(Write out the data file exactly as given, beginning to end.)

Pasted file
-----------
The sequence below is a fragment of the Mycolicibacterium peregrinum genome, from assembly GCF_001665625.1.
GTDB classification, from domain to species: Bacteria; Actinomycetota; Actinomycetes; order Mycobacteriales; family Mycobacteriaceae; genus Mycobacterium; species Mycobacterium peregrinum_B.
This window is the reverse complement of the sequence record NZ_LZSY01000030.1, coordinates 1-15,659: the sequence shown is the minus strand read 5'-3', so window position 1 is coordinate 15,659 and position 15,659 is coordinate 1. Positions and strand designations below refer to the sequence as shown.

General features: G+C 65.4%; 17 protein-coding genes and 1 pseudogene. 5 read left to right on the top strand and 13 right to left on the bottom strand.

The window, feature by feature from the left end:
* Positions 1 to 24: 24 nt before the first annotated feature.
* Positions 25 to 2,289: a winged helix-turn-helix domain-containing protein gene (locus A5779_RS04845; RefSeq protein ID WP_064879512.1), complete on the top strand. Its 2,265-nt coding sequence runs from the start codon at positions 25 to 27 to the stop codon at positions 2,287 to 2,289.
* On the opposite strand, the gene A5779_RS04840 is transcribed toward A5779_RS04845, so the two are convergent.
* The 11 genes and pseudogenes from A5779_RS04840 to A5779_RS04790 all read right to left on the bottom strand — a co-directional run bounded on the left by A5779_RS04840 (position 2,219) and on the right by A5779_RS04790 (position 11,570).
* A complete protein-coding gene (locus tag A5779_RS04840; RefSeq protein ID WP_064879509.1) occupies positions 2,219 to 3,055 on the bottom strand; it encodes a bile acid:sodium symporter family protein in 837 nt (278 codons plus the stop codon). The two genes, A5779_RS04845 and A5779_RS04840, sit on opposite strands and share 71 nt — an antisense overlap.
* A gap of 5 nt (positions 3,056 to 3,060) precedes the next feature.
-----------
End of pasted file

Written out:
The sequence below is a fragment of the Mycolicibacterium peregrinum genome, from assembly GCF_001665625.1.
GTDB classification, from domain to species: Bacteria; Actinomycetota; Actinomycetes; order Mycobacteriales; family Mycobacteriaceae; genus Mycobacterium; species Mycobacterium peregrinum_B.
This window is the reverse complement of the sequence record NZ_LZSY01000030.1, coordinates 1-15,659: the sequence shown is the minus strand read 5'-3', so window position 1 is coordinate 15,659 and position 15,659 is coordinate 1. Positions and strand designations below refer to the sequence as shown.

General features: G+C 65.4%; 17 protein-coding genes and 1 pseudogene. 5 read left to right on the top strand and 13 right to left on the bottom strand.

The window, feature by feature from the left end:
* Positions 1 to 24: 24 nt before the first annotated feature.
* Positions 25 to 2,289: a winged helix-turn-helix domain-containing protein gene (locus A5779_RS04845; RefSeq protein ID WP_064879512.1), complete on the top strand. Its 2,265-nt coding sequence runs from the start codon at positions 25 to 27 to the stop codon at positions 2,287 to 2,289.
* On the opposite strand, the gene A5779_RS04840 is transcribed toward A5779_RS04845, so the two are convergent.
* The 11 genes and pseudogenes from A5779_RS04840 to A5779_RS04790 all read right to left on the bottom strand — a co-directional run bounded on the left by A5779_RS04840 (position 2,219) and on the right by A5779_RS04790 (position 11,570).
* A complete protein-coding gene (locus tag A5779_RS04840; RefSeq protein ID WP_064879509.1) occupies positions 2,219 to 3,055 on the bottom strand; it encodes a bile acid:sodium symporter family protein in 837 nt (278 codons plus the stop codon). The two genes, A5779_RS04845 and A5779_RS04840, sit on opposite strands and share 71 nt — an antisense overlap.
* A gap of 5 nt (positions 3,056 to 3,060) precedes the next feature.